Climate change over the next 30 years will have a major impact on U.S. agriculture says Jerry Hatfield, Director at USDA-ARS National Soil Tilth Research laboratory.
"We have seen a rise in CO2 by about 1.5 to 2% a year and that has lead to higher temps, changes in growing seasons, more variable weather, and increased intensity of storms," says Hatfield, speaking at the Midwest Ag Energy Network Summit held outside Chicago Dec. 15-16. "Soils will become more fragile and will be much more susceptible to erosion, especially if we have these extreme rainfall events over time."
Climate change will result in winners and losers. We're going to find areas in the next 30 years that will get much warmer, much wetter and much drier, he says. The Upper Midwest will become warmer and some areas of the Midwest wetter, but the southwest U.S. will become much drier, leading to major competition for water between cities and agriculture.
How will agriculture be impacted by climate changes in the next thirty years?
• With increased CO2 and temperature, the life cycle of grain and oilseed crops will likely progress more rapidly
• As temps rise, these crops will increasingly begin to experience failure, especially if climate variability increases and rainfall lessens or becomes more variable
• The marketable yield of many horticulture crops such as tomatoes, onions, broccoli or fruits – is very likely to be more sensitive to climate change than grain and oilseed crops
• Climate change is likely to lead to a northern migration of weeds. Many weeds respond more positively to increasing CO2 than most cash crops
• Disease pressure on crops and domestic animals will likely increase with earlier springs and warmer winters, which will allow proliferation and higher survival rates of pathogens and parasites
• Growing zones will change as much as 100 miles from south to north as growing seasons become longer by 2030. Likewise we'll have more extreme weather days in the Midwest with hotter temperatures that could negatively impact animal feeding.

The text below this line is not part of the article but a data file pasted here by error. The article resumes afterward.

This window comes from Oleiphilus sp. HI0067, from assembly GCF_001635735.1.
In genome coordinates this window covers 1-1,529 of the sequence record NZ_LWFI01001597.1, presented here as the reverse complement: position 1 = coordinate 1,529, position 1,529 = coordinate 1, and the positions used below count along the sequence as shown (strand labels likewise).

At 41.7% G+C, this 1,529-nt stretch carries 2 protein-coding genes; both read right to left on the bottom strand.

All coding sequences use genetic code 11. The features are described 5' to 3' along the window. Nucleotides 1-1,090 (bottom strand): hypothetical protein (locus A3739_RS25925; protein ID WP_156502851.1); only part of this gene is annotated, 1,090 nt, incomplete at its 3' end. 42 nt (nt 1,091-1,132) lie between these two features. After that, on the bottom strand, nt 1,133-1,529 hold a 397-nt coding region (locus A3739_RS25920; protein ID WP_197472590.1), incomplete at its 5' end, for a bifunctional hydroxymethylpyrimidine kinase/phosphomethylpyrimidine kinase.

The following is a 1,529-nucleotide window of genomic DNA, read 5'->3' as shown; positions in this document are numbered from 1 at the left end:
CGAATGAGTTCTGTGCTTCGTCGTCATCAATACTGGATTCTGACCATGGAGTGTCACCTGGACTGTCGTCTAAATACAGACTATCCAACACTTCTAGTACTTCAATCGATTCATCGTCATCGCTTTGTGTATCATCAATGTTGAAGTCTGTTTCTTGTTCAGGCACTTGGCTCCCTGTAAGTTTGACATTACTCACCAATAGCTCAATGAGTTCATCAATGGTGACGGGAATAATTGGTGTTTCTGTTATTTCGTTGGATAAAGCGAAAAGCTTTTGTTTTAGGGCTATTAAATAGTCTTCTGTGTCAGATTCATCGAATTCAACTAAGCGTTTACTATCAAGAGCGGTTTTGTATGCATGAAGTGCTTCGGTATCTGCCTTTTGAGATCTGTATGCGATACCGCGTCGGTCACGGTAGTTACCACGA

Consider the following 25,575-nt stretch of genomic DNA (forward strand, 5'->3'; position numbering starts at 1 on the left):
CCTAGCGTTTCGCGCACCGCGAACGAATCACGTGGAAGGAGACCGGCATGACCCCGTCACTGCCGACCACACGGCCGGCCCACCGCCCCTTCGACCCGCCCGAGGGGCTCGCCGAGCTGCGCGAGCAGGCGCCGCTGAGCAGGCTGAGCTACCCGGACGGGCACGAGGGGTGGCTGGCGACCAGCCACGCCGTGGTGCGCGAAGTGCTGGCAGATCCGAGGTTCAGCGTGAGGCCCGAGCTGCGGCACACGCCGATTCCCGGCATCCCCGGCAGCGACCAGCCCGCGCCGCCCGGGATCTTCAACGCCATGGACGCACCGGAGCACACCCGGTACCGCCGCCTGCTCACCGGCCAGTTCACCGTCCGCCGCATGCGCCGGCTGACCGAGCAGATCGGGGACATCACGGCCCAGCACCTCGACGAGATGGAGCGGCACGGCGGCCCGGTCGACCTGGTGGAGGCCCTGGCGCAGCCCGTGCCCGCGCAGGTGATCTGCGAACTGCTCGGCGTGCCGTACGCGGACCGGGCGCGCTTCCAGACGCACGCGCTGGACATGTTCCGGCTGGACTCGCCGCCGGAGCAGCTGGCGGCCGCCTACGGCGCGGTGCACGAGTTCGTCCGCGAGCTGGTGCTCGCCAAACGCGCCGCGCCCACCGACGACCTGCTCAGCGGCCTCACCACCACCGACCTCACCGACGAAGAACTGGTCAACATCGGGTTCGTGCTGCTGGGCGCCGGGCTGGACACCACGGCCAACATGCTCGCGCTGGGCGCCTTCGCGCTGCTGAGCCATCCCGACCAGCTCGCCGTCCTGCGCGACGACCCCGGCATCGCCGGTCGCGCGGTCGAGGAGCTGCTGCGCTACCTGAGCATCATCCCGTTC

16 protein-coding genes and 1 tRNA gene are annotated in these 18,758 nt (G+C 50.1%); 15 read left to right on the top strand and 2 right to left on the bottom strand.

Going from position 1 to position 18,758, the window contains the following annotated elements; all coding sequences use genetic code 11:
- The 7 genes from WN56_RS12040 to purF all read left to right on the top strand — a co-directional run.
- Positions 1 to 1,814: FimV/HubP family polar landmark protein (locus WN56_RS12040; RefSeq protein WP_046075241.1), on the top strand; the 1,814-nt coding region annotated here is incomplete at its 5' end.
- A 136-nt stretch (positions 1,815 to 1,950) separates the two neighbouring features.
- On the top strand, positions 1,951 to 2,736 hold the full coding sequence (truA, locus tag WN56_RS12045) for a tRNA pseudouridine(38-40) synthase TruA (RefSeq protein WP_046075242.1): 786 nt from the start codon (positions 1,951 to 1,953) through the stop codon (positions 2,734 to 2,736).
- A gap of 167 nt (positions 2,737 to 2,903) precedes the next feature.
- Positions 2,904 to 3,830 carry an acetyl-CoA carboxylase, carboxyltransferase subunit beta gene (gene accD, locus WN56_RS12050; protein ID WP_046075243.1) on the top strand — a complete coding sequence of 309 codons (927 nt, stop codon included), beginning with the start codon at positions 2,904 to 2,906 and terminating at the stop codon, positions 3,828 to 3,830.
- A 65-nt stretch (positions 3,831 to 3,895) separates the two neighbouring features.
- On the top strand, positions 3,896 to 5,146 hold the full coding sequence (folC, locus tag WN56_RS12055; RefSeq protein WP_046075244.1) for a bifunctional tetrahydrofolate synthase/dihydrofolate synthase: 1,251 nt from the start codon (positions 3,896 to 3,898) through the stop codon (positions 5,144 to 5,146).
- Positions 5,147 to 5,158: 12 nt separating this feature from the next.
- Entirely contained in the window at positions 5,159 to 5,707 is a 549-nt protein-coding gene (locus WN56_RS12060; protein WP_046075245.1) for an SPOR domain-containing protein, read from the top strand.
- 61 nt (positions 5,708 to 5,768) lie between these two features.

Animals in extreme temperature environments either reduce feed intake or reduce production. Two continuous weeks of blistering high temperatures last summer in California resulted in a $1 billion drop off in milk production, says Hatfield. Hogs and poultry aren't as impacted because they are often grown in a controlled environment, but energy costs to maintain those cooler environments will be a cost factor as we go forward.
A study of climate change on wheat in India, which produces 15% of the world's wheat, shows that temperature changes by year 2050 will cause as much as half that growing area to be classified as heat stressed. India is already just on the brink of self-sufficiency, says Hatfield.
Temperature extremes could hurt pollination, something that needs more research, says Hatfield. Increased temps over the upper Midwest could cause a 4% drop in corn yields but could increase soybean yields 2.5%, he says. He sees a drop of 3.5% in soybean yields in the south where weather extremes will become more common.
"As we look at ag production in the future, climate is going to have a major impact on what happens," concludes Hatfield. "We need to start adapting genetic changes and management practices to account for these changes."